In the '70s, the rock band Yes opened concerts with an amped-up recording of the lovely Lullaby and rousing Finale of Stravinsky's "Firebird" Suite. For many listeners, the experience became a memorable introduction to a modern master's music.
But the composer's complete 1910 score to "The Firebird," which lasts about 45 minutes, requires more stamina from listeners as well as a conductor with enough seductive storytelling gifts to keep this enchanted bird aloft.
On Sunday afternoon, Pablo Heras-Casado, leading the Los Angeles Philharmonic at Walt Disney Concert Hall in a riveting performance, was that conductor. His program also included Ravel's "Alborada del gracioso" and Piano Concerto in G, with Spanish pianist Javier Perianes subbing for an indisposed Pierre-Laurent Aimard.
Heras-Casado, who made his debut with the orchestra in 2009, has proved one of the most versatile conductors of his generation. The 38-year-old from Granada in southern Spain studied with early music specialist Christopher Hogwood, as well as Pierre Boulez. In 2008, he led the L.A. Phil New Music Group at a Green Umbrella concert in works by Ligeti and Stockhausen. He's currently principal conductor of New York's Orchestra of St. Luke's.
Remarkably, considering Stravinsky composed "Firebird" in collaboration with choreographer Michel Fokine for Diaghilev's Ballets Russes, Heras-Casado sustained the narrative through slow, quiet sections that otherwise would have had dancers to help carry them. Seamlessly navigating the work's many transitions, the conductor's conjuring of orchestral mood and color was so pictorially communicative, one could almost see Prince Ivan encountering the enchanting Firebird for the first time.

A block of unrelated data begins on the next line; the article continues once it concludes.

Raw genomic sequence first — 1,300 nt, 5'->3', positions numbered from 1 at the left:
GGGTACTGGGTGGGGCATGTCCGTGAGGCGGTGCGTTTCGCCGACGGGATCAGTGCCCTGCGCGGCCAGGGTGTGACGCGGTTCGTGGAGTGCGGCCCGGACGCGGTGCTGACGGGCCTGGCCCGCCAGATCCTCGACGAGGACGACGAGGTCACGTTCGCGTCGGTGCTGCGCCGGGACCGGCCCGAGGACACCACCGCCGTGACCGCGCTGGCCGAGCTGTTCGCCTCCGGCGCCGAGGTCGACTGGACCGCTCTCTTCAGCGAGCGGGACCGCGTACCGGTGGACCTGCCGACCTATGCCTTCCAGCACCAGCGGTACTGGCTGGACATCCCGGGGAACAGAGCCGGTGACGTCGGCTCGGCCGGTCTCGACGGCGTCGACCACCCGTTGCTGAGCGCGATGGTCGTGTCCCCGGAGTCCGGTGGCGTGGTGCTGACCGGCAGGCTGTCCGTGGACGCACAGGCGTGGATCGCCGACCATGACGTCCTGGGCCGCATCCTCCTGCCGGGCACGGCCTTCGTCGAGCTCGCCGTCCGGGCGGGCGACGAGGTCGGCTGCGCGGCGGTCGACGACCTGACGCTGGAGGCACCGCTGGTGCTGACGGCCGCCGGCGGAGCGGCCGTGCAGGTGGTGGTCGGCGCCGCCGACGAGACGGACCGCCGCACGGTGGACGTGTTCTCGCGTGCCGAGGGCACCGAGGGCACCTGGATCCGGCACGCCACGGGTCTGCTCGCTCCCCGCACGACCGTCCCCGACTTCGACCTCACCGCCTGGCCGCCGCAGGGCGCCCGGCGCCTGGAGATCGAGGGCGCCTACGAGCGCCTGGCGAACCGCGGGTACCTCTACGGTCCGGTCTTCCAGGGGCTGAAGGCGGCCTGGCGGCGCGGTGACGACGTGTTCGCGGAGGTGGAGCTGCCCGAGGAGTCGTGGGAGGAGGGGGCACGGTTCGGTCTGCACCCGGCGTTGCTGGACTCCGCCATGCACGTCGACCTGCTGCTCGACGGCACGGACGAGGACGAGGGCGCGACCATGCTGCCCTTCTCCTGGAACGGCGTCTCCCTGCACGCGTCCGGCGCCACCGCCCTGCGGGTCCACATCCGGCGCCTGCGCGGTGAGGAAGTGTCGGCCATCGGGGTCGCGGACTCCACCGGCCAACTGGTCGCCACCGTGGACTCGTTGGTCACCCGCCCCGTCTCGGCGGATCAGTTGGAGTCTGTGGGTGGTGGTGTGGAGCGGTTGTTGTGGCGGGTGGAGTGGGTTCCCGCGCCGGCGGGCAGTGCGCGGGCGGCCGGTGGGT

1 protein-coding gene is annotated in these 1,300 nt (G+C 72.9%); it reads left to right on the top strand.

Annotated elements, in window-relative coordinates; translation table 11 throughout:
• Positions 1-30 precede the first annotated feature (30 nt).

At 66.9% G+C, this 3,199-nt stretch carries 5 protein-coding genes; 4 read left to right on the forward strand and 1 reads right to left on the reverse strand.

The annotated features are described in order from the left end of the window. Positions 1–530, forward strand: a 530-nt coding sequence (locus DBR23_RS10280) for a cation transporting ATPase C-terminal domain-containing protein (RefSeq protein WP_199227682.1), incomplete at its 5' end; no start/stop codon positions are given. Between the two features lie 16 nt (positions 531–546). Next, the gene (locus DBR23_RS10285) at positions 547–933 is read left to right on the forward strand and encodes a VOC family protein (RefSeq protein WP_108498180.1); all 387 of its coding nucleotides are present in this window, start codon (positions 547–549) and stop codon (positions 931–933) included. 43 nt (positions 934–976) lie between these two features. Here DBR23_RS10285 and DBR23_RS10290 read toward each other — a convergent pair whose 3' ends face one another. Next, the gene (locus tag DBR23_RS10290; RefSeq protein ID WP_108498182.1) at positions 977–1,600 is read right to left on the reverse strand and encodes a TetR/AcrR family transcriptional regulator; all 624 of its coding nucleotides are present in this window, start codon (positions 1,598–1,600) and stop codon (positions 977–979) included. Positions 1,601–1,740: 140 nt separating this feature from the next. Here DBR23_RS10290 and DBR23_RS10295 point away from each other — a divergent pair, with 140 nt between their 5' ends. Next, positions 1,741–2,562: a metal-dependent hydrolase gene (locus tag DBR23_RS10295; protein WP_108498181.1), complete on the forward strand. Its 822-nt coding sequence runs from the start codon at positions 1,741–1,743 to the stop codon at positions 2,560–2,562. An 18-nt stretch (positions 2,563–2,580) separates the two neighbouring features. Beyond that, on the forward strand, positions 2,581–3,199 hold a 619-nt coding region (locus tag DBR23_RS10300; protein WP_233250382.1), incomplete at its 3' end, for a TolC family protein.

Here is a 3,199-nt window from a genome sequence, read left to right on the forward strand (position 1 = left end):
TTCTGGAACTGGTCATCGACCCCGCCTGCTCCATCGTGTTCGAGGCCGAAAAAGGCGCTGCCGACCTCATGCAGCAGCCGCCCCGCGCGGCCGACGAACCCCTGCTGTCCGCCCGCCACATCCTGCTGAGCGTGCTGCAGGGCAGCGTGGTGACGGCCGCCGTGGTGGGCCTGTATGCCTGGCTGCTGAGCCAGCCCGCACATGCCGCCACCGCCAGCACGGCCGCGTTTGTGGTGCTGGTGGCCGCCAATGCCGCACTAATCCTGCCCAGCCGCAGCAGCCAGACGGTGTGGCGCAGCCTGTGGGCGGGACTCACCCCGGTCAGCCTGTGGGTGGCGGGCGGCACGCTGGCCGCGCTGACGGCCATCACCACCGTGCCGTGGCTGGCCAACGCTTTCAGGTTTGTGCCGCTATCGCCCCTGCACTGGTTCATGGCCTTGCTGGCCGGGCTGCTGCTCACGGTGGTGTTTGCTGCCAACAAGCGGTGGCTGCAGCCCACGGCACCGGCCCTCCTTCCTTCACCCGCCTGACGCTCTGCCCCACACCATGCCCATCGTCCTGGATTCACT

The ballet's story remains modern: It's essentially about the downfall of an ogre-like evil guy who doesn't respect women. From the opening rumbling in the basses, effectively projected in the sensitive Disney Hall acoustics, the score's suspense never let up. Under Heras-Casado, the Phil's impeccable ensemble delivered such a powerful account of the "Infernal Dance" that some members of the audience started to applaud.
Heras-Casado's theatrical side emerged in his use of delightful antiphonal effects — a trumpet playing offstage led into glissandi on three harps. At another point, a brass quartet performed in the organ loft. And adding to the thrilling brass-driven Finale, the conductor placed a row of horns in the balcony. With such drama, who needed dancers?
Perianes, who made his L.A. Phil debut with this series of concerts, is reportedly an effective advocate for classical music in Spain, where he has an audience of 2 million on the nation's most popular classical music radio program. In the Ravel concerto, he was rhythmically crisp in the opening movement, poised in the lyrical central Adagio and nimble in the concluding Presto.
As an encore, Perianes gave a thrilling account of Manuel de Falla's piano arrangement of the "Ritual Fire Dance" from his ballet, "El amor brujo" (The Bewitched Love), buoyantly conveying its Andalusian Gypsy flavor.
The program began with a brash reading of the orchestral arrangement of Ravel's "Alborada del gracioso," from his piano suite, "Miroirs," which turned out to be an anomaly, given the more subtle music-making to come.